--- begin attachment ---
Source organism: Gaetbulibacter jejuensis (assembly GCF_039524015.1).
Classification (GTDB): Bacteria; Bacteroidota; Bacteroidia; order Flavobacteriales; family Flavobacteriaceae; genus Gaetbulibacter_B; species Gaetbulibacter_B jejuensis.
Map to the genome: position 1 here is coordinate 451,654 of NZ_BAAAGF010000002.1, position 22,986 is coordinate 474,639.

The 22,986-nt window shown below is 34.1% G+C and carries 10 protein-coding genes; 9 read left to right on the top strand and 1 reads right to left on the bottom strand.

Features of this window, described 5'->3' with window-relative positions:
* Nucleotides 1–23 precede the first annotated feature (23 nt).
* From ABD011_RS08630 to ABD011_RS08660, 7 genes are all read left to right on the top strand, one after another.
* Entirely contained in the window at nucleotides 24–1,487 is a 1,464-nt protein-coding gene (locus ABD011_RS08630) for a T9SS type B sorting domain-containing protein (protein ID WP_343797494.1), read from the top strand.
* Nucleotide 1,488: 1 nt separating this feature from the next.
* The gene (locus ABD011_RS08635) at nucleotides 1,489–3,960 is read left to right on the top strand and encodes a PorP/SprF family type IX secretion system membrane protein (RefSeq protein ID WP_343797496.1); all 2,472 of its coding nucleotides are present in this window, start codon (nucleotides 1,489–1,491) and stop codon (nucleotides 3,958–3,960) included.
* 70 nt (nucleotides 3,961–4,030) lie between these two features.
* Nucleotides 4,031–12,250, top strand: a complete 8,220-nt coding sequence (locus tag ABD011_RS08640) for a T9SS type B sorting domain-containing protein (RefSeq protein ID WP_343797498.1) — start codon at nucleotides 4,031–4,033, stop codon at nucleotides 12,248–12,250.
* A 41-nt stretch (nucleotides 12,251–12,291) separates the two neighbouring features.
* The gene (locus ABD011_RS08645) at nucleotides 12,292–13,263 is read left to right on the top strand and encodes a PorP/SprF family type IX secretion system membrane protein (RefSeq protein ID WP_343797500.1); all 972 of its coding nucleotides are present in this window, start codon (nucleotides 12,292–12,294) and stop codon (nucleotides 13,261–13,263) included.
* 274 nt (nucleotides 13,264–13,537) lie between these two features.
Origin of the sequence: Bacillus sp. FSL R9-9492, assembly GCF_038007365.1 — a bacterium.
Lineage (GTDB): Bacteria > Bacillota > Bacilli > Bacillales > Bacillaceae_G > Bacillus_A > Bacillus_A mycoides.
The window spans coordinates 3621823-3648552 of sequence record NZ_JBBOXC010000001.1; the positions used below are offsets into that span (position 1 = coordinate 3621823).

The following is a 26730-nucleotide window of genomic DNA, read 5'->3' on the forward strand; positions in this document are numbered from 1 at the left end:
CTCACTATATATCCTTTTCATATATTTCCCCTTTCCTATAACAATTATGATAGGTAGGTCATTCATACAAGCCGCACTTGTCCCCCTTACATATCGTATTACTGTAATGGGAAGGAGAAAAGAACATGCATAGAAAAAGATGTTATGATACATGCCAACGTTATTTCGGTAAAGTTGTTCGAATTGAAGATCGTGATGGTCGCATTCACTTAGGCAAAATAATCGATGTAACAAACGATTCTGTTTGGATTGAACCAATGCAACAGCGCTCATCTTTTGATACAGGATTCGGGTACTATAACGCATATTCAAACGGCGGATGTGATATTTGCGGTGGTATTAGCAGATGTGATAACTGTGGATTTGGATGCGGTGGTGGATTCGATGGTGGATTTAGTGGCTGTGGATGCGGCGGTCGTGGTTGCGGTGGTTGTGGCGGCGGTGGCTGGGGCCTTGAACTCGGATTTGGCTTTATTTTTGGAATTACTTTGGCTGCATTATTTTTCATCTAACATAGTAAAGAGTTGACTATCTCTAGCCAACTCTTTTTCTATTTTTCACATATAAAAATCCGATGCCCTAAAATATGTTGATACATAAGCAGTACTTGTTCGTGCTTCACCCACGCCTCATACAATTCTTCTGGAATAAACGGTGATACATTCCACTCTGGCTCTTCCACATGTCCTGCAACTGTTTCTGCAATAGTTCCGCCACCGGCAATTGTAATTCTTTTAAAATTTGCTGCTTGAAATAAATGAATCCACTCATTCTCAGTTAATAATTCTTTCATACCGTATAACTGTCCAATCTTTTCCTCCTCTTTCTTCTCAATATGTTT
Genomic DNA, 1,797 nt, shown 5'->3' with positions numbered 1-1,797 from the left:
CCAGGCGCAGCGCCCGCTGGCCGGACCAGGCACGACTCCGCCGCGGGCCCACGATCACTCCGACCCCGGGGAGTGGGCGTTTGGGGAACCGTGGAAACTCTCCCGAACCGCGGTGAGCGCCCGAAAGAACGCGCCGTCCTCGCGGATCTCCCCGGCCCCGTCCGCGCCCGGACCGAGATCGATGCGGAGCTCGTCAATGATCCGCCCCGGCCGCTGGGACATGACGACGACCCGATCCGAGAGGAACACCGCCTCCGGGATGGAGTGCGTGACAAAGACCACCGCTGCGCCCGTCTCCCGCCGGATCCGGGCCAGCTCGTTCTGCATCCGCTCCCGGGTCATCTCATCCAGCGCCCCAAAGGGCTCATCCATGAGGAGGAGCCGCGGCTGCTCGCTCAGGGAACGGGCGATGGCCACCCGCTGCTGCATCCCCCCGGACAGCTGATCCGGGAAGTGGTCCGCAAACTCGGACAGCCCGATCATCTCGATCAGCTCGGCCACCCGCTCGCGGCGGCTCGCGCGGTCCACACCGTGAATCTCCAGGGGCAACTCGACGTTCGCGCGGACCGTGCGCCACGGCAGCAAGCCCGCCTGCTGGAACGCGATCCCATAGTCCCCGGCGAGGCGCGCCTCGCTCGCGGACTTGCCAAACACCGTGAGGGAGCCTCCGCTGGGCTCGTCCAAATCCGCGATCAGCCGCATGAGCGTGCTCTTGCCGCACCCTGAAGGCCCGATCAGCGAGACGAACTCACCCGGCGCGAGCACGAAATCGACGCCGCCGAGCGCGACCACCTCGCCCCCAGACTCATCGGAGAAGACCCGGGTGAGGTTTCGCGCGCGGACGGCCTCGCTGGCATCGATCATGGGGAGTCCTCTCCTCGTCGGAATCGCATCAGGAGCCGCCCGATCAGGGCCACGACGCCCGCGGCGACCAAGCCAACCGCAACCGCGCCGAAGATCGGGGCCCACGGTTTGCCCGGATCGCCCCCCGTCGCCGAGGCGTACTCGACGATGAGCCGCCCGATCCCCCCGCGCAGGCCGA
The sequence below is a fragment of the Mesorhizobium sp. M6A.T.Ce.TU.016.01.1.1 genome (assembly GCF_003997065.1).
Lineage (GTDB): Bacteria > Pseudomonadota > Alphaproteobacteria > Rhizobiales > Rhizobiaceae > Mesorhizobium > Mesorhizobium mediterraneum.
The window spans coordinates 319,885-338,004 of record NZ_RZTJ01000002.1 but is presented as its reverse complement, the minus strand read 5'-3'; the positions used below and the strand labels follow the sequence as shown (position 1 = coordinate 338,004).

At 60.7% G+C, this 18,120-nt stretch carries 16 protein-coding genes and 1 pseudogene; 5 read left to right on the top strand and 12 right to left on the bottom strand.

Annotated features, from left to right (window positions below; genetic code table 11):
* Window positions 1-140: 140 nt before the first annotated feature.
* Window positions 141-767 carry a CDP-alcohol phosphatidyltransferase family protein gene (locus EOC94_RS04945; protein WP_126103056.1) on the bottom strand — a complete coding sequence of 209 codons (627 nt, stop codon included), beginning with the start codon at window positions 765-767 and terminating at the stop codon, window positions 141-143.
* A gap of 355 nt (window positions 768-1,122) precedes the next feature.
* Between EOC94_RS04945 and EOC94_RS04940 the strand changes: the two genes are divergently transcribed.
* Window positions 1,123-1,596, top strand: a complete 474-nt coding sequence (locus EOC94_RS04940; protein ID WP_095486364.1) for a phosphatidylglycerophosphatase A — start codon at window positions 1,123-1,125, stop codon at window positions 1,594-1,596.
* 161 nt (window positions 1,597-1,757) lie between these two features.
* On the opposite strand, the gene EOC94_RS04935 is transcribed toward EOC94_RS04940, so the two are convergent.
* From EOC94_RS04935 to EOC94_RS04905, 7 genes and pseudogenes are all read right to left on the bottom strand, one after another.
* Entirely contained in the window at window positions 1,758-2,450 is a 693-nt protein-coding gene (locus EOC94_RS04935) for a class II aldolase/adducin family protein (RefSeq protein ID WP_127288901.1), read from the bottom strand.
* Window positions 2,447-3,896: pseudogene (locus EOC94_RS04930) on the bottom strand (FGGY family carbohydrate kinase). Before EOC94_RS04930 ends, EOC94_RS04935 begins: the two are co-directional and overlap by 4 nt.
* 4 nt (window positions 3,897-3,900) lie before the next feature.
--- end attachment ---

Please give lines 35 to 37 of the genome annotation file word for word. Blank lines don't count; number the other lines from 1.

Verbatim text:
* From EOC94_RS04935 to EOC94_RS04905, 7 genes and pseudogenes are all read right to left on the bottom strand, one after another.
* Entirely contained in the window at window positions 1,758-2,450 is a 693-nt protein-coding gene (locus EOC94_RS04935) for a class II aldolase/adducin family protein (RefSeq protein ID WP_127288901.1), read from the bottom strand.
* Window positions 2,447-3,896: pseudogene (locus EOC94_RS04930) on the bottom strand (FGGY family carbohydrate kinase). Before EOC94_RS04930 ends, EOC94_RS04935 begins: the two are co-directional and overlap by 4 nt.